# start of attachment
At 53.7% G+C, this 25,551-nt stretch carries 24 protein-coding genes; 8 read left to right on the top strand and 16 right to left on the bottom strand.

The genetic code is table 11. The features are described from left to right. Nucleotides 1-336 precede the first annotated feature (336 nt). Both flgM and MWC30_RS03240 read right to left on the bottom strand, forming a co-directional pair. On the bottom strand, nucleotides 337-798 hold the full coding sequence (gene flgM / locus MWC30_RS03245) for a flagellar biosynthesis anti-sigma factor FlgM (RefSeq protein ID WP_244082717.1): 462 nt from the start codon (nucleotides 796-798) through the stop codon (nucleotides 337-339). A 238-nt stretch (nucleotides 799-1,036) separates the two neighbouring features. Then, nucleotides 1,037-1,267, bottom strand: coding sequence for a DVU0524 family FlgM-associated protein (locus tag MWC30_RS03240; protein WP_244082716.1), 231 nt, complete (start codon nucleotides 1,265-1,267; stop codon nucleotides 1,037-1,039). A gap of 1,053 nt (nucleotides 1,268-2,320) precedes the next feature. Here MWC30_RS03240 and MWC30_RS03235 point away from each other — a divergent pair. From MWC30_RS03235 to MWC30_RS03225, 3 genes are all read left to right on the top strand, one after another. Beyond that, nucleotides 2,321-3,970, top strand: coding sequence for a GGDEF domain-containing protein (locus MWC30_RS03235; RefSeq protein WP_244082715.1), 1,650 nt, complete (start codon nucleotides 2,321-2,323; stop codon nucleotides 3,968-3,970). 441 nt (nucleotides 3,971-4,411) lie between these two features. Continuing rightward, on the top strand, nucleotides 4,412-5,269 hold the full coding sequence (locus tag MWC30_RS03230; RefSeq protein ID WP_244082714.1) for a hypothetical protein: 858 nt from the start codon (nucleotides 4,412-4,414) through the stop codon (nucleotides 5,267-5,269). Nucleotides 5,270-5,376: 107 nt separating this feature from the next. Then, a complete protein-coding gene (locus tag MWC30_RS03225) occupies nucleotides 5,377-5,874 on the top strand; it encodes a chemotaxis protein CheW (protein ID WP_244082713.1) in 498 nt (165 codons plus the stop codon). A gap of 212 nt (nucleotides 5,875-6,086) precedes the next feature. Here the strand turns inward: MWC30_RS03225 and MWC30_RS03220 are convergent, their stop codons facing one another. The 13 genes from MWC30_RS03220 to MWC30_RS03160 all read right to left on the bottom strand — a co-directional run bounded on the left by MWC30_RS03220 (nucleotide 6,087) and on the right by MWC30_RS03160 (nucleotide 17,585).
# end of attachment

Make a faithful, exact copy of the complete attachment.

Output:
At 53.7% G+C, this 25,551-nt stretch carries 24 protein-coding genes; 8 read left to right on the top strand and 16 right to left on the bottom strand.

The genetic code is table 11. The features are described from left to right. Nucleotides 1-336 precede the first annotated feature (336 nt). Both flgM and MWC30_RS03240 read right to left on the bottom strand, forming a co-directional pair. On the bottom strand, nucleotides 337-798 hold the full coding sequence (gene flgM / locus MWC30_RS03245) for a flagellar biosynthesis anti-sigma factor FlgM (RefSeq protein ID WP_244082717.1): 462 nt from the start codon (nucleotides 796-798) through the stop codon (nucleotides 337-339). A 238-nt stretch (nucleotides 799-1,036) separates the two neighbouring features. Then, nucleotides 1,037-1,267, bottom strand: coding sequence for a DVU0524 family FlgM-associated protein (locus tag MWC30_RS03240; protein WP_244082716.1), 231 nt, complete (start codon nucleotides 1,265-1,267; stop codon nucleotides 1,037-1,039). A gap of 1,053 nt (nucleotides 1,268-2,320) precedes the next feature. Here MWC30_RS03240 and MWC30_RS03235 point away from each other — a divergent pair. From MWC30_RS03235 to MWC30_RS03225, 3 genes are all read left to right on the top strand, one after another. Beyond that, nucleotides 2,321-3,970, top strand: coding sequence for a GGDEF domain-containing protein (locus MWC30_RS03235; RefSeq protein WP_244082715.1), 1,650 nt, complete (start codon nucleotides 2,321-2,323; stop codon nucleotides 3,968-3,970). 441 nt (nucleotides 3,971-4,411) lie between these two features. Continuing rightward, on the top strand, nucleotides 4,412-5,269 hold the full coding sequence (locus tag MWC30_RS03230; RefSeq protein ID WP_244082714.1) for a hypothetical protein: 858 nt from the start codon (nucleotides 4,412-4,414) through the stop codon (nucleotides 5,267-5,269). Nucleotides 5,270-5,376: 107 nt separating this feature from the next. Then, a complete protein-coding gene (locus tag MWC30_RS03225) occupies nucleotides 5,377-5,874 on the top strand; it encodes a chemotaxis protein CheW (protein ID WP_244082713.1) in 498 nt (165 codons plus the stop codon). A gap of 212 nt (nucleotides 5,875-6,086) precedes the next feature. Here the strand turns inward: MWC30_RS03225 and MWC30_RS03220 are convergent, their stop codons facing one another. The 13 genes from MWC30_RS03220 to MWC30_RS03160 all read right to left on the bottom strand — a co-directional run bounded on the left by MWC30_RS03220 (nucleotide 6,087) and on the right by MWC30_RS03160 (nucleotide 17,585).